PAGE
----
Unfortunately, not all of our efforts made it to final passage. In addition to other bills, we worked with legislators to introduce a bill that would have affected parole eligibility for the state’s longest serving prisoners. In 2022, we were successful in passing legislation that provided parole eligibility to what is knows as 10/6 lifers. But the scope of what became Act 544 was limited to those who pleaded guilty affecting about 20 people. This session we helped introduce a bill that would have given parole eligibility to eight more 10/6 lifers who chose their right to trial. However, a hostile political atmosphere filled with talking point narratives prevented passage out of committee. Despite this disappointment, we will continue advocating for this group, who were originally promised they would serve 10 years and six months and who now have all been incarcerated more than 50 years, to have an opportunity for freedom.

We also worked to provide context on some pieces of legislation that we believed would be harmful to justice reform and people experiencing incarceration. Some of these bills would have changed how disciplinary infractions impact “good time” earned, lowered the age limit for juveniles to be tried as adults, and affected how Justice Reinvestment funding is allocated for reentry services. Thankfully these bills, which would have exacerbated Louisiana’s mass incarceration problem, did not become law.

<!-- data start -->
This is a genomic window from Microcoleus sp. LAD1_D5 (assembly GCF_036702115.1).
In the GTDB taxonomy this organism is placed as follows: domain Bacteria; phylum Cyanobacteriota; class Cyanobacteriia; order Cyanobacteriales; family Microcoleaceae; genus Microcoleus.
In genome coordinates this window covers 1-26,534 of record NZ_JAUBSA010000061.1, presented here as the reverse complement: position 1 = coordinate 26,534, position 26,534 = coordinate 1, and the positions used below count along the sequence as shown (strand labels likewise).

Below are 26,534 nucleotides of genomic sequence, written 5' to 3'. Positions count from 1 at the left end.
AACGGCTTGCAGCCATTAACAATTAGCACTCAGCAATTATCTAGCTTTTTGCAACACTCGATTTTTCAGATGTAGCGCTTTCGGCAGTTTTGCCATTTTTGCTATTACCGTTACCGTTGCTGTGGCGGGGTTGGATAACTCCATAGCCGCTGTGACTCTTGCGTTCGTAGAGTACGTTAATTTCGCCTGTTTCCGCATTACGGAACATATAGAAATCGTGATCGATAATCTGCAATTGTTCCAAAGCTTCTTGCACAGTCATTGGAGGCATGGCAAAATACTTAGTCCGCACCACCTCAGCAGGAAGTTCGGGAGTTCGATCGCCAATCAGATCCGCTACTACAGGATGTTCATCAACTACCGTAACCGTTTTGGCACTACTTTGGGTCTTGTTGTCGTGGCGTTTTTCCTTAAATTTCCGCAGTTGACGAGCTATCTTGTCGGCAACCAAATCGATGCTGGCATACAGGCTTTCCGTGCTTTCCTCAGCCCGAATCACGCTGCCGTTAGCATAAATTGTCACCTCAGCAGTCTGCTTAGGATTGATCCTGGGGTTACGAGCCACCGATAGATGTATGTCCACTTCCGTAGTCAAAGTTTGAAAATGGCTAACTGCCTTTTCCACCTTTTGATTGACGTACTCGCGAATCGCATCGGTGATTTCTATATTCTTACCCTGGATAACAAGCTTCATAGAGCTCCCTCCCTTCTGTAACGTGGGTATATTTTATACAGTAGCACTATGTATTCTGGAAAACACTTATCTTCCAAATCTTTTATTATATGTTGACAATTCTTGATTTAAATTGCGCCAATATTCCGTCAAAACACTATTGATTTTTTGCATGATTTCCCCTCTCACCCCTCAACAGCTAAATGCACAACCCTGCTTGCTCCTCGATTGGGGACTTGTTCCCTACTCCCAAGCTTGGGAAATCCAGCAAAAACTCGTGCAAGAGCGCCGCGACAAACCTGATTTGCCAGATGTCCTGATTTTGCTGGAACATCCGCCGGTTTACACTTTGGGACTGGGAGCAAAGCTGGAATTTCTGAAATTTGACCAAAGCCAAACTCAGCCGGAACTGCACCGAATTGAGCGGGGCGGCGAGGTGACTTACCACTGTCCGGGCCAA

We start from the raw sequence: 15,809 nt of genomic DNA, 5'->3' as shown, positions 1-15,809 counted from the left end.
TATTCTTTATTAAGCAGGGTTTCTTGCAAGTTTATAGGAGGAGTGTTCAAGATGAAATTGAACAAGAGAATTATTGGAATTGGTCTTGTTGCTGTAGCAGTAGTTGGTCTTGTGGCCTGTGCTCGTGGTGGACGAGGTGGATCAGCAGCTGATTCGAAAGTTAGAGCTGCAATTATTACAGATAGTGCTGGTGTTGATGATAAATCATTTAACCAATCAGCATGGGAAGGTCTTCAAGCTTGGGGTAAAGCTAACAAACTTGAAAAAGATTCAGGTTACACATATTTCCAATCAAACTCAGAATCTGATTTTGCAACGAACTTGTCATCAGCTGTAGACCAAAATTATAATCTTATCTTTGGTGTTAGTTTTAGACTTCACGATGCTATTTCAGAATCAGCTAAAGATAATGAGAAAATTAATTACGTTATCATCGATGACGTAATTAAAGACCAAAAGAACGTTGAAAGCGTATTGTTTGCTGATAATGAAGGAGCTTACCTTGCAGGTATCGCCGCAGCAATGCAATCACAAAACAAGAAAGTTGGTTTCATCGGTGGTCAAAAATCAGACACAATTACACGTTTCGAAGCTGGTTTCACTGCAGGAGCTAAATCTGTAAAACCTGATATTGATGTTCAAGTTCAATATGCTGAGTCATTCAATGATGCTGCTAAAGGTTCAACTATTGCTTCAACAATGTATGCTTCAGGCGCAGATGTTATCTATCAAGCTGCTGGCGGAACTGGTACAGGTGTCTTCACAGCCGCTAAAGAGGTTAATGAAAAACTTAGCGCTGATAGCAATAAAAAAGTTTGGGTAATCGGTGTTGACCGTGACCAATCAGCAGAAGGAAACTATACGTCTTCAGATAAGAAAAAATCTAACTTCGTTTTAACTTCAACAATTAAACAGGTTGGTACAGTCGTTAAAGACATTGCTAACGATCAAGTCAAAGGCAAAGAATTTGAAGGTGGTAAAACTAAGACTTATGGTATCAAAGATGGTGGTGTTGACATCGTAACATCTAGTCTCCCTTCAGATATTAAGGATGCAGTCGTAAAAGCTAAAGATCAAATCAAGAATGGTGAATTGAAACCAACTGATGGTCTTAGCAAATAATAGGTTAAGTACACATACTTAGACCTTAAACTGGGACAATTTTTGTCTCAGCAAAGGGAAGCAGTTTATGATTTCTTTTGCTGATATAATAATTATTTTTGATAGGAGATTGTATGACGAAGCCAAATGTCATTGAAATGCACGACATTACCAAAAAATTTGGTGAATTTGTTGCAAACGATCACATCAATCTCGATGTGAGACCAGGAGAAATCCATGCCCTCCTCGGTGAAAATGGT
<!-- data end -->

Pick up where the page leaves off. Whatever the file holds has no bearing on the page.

Apart from our policy efforts, we would like to highlight legislation that impacts the justice system as a whole. While our organization has a focused mission and scope, we recognize that positive change goes beyone just our relevant policy victories. State Senator Royce Duplessis (D – District 5) worked with the Justice and Accountability Center to author and pass SB 111, also known as the “New Endings and Opportunities Act.” Impacting approximately 1.3 million Louisianians, this act provides a simplified path for individuals who are eligible for the expungement of non-violent offenses from their records. The bill will provide system upgrades to streamline and automate the expungement process, enhance communication between various departments, and eliminate the filing costs associated with expungement applications. The adoption of this law demonstrates a commitment to improve opportunities for system impacted persons who are rebuilding their lives and creates a more inclusive society.

We believe our successful reentry work has built faith in formerly incarcerated people and positioned us to weigh in on these issues as our clients demonstrate their successes. We are thrilled to have played a part in the passage of meaningful legislation and are grateful for the opportunity to work with our elected officials to create a more equitable society and that believes in second chances.